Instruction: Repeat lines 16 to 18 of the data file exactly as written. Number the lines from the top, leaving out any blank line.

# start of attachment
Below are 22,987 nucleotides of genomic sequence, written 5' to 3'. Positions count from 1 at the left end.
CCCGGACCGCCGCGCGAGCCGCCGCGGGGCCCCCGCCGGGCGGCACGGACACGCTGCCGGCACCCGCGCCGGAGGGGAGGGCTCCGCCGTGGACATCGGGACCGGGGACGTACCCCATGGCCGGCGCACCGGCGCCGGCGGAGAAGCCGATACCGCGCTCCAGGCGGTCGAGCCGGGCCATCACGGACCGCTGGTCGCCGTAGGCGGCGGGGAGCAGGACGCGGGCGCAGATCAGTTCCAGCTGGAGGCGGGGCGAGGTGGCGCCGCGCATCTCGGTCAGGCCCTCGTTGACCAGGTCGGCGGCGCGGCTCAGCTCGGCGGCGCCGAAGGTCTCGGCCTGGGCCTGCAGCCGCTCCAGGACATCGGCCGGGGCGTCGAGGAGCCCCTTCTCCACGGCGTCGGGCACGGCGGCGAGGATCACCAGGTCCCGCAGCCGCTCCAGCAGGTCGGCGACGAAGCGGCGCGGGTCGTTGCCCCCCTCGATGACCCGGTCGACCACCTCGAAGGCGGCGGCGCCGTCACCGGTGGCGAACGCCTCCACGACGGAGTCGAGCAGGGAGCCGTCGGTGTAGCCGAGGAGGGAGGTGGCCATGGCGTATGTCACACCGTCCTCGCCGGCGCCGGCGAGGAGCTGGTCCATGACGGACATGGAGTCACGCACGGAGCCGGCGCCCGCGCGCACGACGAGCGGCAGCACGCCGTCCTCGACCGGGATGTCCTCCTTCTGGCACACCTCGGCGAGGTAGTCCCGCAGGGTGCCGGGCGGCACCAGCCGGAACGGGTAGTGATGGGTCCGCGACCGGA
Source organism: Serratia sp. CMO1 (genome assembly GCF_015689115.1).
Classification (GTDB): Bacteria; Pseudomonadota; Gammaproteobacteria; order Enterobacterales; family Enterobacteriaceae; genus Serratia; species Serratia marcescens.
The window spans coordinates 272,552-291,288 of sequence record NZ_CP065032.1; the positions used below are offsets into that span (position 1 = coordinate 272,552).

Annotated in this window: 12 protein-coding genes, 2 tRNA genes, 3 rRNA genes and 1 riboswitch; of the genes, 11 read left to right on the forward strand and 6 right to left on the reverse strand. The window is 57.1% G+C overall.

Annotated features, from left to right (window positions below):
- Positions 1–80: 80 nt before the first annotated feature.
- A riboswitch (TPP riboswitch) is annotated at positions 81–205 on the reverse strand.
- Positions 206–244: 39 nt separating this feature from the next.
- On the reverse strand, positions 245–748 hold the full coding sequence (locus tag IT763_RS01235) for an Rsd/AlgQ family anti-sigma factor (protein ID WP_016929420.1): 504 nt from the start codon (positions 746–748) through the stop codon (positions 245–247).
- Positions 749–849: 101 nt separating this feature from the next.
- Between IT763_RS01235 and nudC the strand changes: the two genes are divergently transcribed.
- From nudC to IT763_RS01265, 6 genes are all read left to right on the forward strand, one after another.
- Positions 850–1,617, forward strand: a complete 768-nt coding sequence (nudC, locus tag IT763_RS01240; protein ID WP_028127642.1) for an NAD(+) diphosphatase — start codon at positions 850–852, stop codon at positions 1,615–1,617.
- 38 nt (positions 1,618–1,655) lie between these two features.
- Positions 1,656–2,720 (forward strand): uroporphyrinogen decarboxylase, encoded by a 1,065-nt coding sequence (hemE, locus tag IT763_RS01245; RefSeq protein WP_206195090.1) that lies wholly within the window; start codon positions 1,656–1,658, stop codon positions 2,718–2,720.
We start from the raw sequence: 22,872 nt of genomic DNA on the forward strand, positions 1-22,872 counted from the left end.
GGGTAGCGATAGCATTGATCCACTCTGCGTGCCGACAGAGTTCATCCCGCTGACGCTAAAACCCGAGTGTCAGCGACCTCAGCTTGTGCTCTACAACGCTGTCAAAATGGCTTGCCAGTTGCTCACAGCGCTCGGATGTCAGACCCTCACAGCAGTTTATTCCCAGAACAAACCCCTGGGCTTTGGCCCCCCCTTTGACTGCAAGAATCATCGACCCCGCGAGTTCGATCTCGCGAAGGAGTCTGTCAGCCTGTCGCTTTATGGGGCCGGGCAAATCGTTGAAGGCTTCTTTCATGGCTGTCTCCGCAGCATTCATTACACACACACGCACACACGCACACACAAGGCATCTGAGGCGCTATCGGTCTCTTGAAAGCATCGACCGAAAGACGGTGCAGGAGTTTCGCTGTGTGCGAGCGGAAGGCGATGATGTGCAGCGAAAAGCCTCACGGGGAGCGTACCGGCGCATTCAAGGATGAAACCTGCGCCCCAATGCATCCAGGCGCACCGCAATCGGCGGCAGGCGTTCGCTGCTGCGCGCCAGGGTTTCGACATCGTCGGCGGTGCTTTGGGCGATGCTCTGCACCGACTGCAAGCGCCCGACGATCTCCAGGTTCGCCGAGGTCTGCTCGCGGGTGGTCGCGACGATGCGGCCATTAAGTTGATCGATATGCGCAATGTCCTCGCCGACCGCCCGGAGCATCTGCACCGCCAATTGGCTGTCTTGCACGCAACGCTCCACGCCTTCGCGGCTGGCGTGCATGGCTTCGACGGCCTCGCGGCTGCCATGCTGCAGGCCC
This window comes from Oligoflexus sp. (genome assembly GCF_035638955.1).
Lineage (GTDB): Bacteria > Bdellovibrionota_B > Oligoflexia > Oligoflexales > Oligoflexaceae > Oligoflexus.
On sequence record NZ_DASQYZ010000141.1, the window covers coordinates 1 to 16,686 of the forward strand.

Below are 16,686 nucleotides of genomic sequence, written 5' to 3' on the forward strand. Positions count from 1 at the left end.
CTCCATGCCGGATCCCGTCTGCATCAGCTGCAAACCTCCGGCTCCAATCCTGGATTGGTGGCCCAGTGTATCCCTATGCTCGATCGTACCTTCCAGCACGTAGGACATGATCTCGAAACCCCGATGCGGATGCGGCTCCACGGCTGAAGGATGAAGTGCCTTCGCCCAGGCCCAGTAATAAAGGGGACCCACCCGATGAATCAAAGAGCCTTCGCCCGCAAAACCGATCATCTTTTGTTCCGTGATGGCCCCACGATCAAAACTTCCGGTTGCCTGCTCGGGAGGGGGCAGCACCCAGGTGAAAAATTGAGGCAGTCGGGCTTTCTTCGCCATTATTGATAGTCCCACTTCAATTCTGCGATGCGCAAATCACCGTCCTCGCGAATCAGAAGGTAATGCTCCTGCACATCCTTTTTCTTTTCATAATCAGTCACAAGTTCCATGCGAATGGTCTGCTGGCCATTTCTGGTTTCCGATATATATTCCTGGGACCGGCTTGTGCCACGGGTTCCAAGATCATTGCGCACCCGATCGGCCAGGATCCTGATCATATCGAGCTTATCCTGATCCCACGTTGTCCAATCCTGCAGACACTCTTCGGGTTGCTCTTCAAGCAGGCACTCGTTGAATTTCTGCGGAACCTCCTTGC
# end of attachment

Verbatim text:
- 38 nt (positions 1,618–1,655) lie between these two features.
- Positions 1,656–2,720 (forward strand): uroporphyrinogen decarboxylase, encoded by a 1,065-nt coding sequence (hemE, locus tag IT763_RS01245; RefSeq protein WP_206195090.1) that lies wholly within the window; start codon positions 1,656–1,658, stop codon positions 2,718–2,720.
We start from the raw sequence: 22,872 nt of genomic DNA on the forward strand, positions 1-22,872 counted from the left end.